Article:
Buyers, suppliers mingle at Montreal Wood Convention
March 30, 2017 - Downtown Montreal was a hub of activity for Canada’s forest products sector this week as international and North American buyers met with suppliers and producers large and small.
March 30, 2017 By Maria Church
Nine hundred registered exhibitors and attendees of the fifth annual Montreal Wood Convention filled the Bonaventure Hotel March 28 to 30 for meetings, sessions and a well-attended trade show. The event is put on via a partnership between the Quebec Wood Export Bureau, the Québec Forest Industry Council, the Maritime Lumber Bureau and the Ontario Forest Industries Association.
Sven Gustavsson with the Quebec Wood Export Bureau, a primary organizer, said the convention is unique in that its primary goal is to introduce global buyers to Canadian producers.
“We exceeded our forecast. We had more people from overseas and many of them were serious buyers looking for Canadian wood products,” Gustavsson said.
Between 60 and 80 buyers were present from more than 10 overseas countries including China, Poland, and Pakistan, as well as 150 from the U.S. About 16 countries were represented total, including exhibitors.
In spite of the looming U.S. duties, Gustavsson said the atmosphere at the convention was positive. “People who come here are looking at their day-to-day businesses. We cannot stop because we know this is going to happen.”
Day 1 of the convention began with industry visits for overseas buyers followed by an industry seminar on wood and the future of furniture and flooring.
The second day welcomed three guest speakers to talk about economy, markets and marketing.
First up was CIBC Capital Market’s Hamir Patel who shared data on housing starts in the U.S. and Canada. While growth has slowed, mainly due to low homeownership rates for the millennial generation, Patel forecasts an uptick over the next four years thanks to a trend to build lower-cost housing and boomerang buyers. Boomerang buyers are those who lost their homes in the housing bust around 2008 and are just now beginning to re-qualify for mortgages.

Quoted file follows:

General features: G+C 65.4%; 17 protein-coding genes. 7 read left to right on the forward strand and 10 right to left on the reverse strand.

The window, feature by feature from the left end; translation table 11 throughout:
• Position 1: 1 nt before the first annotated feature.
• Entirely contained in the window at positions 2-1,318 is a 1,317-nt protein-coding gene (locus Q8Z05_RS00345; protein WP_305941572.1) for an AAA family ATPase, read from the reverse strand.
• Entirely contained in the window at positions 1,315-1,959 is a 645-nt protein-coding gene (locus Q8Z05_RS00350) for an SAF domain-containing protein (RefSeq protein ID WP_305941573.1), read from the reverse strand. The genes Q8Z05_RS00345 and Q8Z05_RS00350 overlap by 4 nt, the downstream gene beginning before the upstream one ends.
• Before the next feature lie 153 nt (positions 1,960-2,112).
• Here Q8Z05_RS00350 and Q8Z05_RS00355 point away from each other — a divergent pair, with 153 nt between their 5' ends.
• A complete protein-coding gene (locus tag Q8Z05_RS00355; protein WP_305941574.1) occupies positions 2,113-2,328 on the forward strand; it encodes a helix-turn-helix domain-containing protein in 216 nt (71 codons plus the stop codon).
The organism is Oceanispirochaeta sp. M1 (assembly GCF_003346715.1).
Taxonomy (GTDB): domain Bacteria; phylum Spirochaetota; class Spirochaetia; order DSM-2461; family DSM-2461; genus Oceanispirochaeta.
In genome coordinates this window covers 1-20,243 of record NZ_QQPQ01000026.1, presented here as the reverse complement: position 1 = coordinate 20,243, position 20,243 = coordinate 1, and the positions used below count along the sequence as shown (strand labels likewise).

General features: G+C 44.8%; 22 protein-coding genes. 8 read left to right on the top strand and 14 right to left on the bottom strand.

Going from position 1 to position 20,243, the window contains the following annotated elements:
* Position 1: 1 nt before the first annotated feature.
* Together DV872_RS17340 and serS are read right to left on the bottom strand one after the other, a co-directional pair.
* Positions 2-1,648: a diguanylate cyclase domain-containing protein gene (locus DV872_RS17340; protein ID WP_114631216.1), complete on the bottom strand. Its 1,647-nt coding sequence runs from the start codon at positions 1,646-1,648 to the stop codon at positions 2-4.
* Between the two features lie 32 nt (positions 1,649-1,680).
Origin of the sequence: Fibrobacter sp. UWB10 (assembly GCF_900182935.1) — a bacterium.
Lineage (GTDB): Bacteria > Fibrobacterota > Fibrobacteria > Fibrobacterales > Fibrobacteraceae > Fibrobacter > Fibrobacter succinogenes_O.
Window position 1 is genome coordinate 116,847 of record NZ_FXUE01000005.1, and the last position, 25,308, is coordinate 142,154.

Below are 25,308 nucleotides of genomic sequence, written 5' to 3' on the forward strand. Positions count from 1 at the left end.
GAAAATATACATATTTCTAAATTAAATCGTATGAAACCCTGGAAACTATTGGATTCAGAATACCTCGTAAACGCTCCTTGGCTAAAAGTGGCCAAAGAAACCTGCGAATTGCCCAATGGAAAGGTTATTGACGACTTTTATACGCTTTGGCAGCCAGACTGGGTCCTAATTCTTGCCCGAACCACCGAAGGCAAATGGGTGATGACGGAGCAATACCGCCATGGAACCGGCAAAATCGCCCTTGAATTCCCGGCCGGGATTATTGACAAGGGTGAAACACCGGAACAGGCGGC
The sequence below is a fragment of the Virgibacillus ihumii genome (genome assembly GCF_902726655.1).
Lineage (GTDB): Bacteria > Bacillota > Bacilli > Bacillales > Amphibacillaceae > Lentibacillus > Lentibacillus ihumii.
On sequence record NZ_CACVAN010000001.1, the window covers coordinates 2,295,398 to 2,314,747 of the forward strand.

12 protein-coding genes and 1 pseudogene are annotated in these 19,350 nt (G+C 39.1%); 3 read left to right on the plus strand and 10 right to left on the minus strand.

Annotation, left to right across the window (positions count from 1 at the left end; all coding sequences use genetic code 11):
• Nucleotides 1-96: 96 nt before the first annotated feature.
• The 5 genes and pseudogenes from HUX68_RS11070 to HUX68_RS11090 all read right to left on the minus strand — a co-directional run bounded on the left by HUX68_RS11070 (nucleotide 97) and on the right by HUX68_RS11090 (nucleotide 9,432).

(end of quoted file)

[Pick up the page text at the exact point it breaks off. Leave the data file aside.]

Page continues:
Touching briefly on the softwood lumber agreement, Patel says if the negotiations are similar to the previous round in 2001 to 2006, the countervailing duty and anti-dumping duty will likely land at higher levels and then gradually lower over time as Canada appeals.
Robert Glowinski, president and CEO of the American Wood Council, was up next with a presentation on the U.S. efforts to gets tall-wood buildings recognized in the national building code.
The Tall Wood Project is a five-year plan to work towards 12×21 – 12 storeys by the 2021 building code. The first step of the plan was to create the Tall Wood Ad-Hoc Committee within the International Code Council (ICC). During an ICC meeting with that committee that the goal evolved to 20×21 – 20 storeys by 2021.
Glowinski described the testing process to submit a code change, which includes fire, seismic and blast tests. The AWC works closely with the Canadian Wood Council and the National Research Council of Canada, however, all testing must be done in U.S. labs for it to qualify. That means any existing international research must be redone, Glowinski explained.
At this stage in the process, the main hurdle for the ad-hoc committee is changing preconceived opinions of voting members of the fire service who are naturally sceptical, Glowinski said.
Following Glowinski’s presentation was a talk on the forest sector’s role in climate change mitigation from Canadian Forest Service’s senior researcher Werner Kurz.
The sector’s role is increasing, Kurz told the crowd, but stressed the importance of carbon retention. The longer the wood is intact, the longer it stores carbon and the better it works to lower Canada’s overall greenhouse gas emissions. Structural building products made from wood, therefore, have the highest mitigation benefits. And to that end, tall wood buildings are an important part of the strategy, Kurz said.
Day 2 continued with a luncheon and guest speaker Manjit Minhas, co-owner and co-founder of Minhas Breweries. Minhas shared her inspiration story of how she became a hugely success entrepreneur.
The tradeshow opened following the luncheon, during which buyers mingled with suppliers and producers as well as equipment manufacturers.
The third and final day of the convention began with a technical session on trading tools including risk management, sales performance and B2B e-commerce, and wrapped up with the trade show.
Print this page